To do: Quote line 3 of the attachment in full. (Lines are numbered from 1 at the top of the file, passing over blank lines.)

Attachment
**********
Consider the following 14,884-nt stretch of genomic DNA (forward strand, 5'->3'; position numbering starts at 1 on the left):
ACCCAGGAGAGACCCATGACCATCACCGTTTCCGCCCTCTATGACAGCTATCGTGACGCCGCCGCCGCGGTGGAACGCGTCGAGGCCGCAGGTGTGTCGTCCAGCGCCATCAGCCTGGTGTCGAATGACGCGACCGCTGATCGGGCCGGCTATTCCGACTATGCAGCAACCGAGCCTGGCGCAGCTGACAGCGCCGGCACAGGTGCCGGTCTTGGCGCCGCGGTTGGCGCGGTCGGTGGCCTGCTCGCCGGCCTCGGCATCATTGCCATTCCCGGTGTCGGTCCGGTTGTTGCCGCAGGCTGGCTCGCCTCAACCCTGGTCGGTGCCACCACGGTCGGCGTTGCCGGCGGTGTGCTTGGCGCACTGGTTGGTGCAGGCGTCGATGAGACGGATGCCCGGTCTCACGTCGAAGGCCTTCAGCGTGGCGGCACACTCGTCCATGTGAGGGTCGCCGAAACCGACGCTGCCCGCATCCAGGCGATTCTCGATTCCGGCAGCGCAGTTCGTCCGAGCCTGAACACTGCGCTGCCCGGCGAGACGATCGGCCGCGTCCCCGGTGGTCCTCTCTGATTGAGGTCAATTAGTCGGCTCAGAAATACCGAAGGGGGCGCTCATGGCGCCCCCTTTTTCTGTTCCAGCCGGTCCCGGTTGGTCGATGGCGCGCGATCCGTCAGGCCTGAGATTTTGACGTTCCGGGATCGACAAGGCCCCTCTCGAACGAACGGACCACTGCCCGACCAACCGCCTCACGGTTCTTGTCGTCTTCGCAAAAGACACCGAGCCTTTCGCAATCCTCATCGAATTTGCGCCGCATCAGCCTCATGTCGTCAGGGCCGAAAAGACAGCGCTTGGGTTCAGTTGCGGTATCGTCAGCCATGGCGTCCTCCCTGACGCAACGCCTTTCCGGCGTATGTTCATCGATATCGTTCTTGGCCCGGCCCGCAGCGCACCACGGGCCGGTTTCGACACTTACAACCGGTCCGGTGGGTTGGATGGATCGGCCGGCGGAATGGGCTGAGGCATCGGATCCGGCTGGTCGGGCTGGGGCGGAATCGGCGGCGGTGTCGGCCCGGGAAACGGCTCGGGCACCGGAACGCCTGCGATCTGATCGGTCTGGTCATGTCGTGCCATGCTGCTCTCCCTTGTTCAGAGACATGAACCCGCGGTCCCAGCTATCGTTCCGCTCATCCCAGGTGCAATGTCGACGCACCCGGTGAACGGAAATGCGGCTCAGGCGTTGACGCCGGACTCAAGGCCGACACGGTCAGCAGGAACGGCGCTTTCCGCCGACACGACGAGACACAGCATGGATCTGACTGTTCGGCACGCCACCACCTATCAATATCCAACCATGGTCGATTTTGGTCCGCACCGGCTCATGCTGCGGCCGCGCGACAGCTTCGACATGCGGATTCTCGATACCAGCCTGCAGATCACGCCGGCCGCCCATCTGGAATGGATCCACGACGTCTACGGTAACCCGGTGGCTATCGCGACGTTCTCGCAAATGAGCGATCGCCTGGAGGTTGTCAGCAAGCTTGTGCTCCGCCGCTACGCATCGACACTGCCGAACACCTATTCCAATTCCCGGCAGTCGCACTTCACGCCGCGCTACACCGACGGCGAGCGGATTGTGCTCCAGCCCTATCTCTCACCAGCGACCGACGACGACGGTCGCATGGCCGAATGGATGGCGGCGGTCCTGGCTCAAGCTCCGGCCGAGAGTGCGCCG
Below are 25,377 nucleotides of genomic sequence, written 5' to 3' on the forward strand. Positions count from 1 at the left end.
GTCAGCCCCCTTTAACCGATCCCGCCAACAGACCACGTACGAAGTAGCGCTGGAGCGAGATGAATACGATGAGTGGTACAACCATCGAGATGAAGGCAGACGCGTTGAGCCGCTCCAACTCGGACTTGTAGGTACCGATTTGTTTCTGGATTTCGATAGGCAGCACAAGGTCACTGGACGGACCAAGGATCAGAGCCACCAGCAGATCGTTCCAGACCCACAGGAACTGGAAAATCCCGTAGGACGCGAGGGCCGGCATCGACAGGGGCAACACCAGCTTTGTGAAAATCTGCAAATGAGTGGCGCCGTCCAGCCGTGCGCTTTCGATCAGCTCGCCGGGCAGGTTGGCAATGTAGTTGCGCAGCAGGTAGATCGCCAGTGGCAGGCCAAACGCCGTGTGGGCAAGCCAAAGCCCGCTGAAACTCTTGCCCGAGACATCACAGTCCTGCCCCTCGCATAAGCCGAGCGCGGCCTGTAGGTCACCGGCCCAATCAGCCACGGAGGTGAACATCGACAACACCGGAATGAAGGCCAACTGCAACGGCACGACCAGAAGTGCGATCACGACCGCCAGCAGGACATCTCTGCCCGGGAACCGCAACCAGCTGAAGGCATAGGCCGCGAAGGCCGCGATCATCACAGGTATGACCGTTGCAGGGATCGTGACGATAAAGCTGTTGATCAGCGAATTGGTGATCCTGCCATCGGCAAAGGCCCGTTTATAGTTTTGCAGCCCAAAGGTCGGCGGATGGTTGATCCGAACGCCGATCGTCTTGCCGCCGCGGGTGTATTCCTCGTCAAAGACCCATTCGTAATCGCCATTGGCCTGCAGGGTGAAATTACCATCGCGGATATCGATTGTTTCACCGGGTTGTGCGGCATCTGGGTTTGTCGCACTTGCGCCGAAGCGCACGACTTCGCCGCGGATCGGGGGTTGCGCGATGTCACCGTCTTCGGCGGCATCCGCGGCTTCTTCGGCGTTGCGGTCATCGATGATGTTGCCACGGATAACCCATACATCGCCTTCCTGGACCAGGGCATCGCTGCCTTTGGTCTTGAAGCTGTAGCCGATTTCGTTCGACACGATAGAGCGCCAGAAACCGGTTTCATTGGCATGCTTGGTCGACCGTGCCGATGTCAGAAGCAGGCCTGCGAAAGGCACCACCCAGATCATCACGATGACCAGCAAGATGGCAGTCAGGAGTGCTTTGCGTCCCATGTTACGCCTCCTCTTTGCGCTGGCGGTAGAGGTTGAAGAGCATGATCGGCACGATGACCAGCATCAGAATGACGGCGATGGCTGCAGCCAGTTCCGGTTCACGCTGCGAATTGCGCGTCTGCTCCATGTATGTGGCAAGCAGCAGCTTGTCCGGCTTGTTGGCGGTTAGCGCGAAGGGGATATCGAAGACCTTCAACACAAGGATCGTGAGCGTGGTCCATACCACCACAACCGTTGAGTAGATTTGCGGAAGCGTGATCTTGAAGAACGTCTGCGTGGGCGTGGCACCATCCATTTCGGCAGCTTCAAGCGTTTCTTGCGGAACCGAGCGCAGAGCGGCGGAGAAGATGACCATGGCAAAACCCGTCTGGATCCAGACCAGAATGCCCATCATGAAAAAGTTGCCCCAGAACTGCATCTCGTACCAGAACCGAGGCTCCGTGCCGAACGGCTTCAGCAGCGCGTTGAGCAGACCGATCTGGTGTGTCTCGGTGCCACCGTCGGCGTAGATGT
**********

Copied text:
Below are 25,377 nucleotides of genomic sequence, written 5' to 3' on the forward strand. Positions count from 1 at the left end.